Mind the Gap
So as I began to write this post, it was April 4th, Equal Pay Day. This day marks how far into the year that women, because of the pay gap between males and females, must work to make the same amount of money as men did for the previous year. Equal Pay Day is a way in which social media is used to bring attention to this social injustice – its hashtag was trending worldwide almost all day on Twitter.
In Chapter 9 of Media and Social Justice, “Feminism and Social Justice: Challenging the Media Rhetoric,” which I mention in a previous post of mine in which I also discuss the pay gap, Margaret Gallagher quotes a magazine interview with Sir Stuart Rose. In it, he claims that “there really are no glass ceilings” and that women have “got more equality than you can ever deal with” (131). It seems to me that he’s almost suggesting that we have more rights than we actually deserve. Nice.
According to the American Association of University Women, contrary to what Rose might believe, white women were paid just 80% of what men were paid in 2015. This number varies, though, according to factors like age, motherhood, level of education, state of employment, and especially race, which is extremely important to remember and bring up when talking about the pay gap; it sometimes gets lost in conversation. I found particularly shocking was how much the pay gap varied from state to state. In New York it’s only 89% while in Wyoming it’s 64%. I knew that the pay gap varied greatly according to race, but I had no idea that there was this much of a difference from state to state.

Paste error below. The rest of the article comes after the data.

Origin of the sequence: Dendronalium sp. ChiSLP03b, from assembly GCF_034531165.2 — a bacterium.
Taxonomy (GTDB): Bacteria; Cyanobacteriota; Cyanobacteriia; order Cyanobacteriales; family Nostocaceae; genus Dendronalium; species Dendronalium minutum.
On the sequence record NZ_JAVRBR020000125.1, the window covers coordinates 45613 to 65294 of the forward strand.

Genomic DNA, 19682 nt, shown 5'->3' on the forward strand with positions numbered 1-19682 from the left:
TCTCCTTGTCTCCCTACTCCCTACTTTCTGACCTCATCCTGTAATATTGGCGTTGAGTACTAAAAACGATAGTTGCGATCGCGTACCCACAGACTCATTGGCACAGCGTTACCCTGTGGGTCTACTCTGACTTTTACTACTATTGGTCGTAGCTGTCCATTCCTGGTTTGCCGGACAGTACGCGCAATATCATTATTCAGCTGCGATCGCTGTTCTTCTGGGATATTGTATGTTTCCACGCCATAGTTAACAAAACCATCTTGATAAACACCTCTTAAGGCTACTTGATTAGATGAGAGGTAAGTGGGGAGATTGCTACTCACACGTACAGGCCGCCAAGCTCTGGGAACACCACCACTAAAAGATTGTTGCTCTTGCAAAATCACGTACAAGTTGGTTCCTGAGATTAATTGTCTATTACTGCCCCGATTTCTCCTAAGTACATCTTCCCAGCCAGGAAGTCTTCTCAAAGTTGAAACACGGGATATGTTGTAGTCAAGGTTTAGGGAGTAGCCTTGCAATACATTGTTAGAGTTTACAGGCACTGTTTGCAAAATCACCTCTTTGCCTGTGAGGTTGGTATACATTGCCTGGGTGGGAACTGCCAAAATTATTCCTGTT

Oh and by the way, the AAUW also says that at the rate we’re going now, the gap won’t close completely for another 135 years. It will be 2152 before women achieve wage equality. I’d be 156, but don’t worry, I’ll be cheering the women of the future on from the afterlife.
Anyway, as Gallagher points out, the World Economic Forum reported that the gender gaps in 16 of 114 countries actually widened over a span of five years (132). The gaps measured include not only gaps in pay, but also gaps in education, economic and political participation (this includes pay gaps), and health. In 2010, when Media and Social Justice was published, the United States ranked 19th out of 134 countries in gender equality. In 2016, we ranked 45th out of 144. “Yikes” is an understatement. I think it’s pretty clear that we have a lot of work to do. (I found all of these numbers from the Global Gender Gap Reports on the World Economic Forum’s website; you should check it out).
Iceland: An Example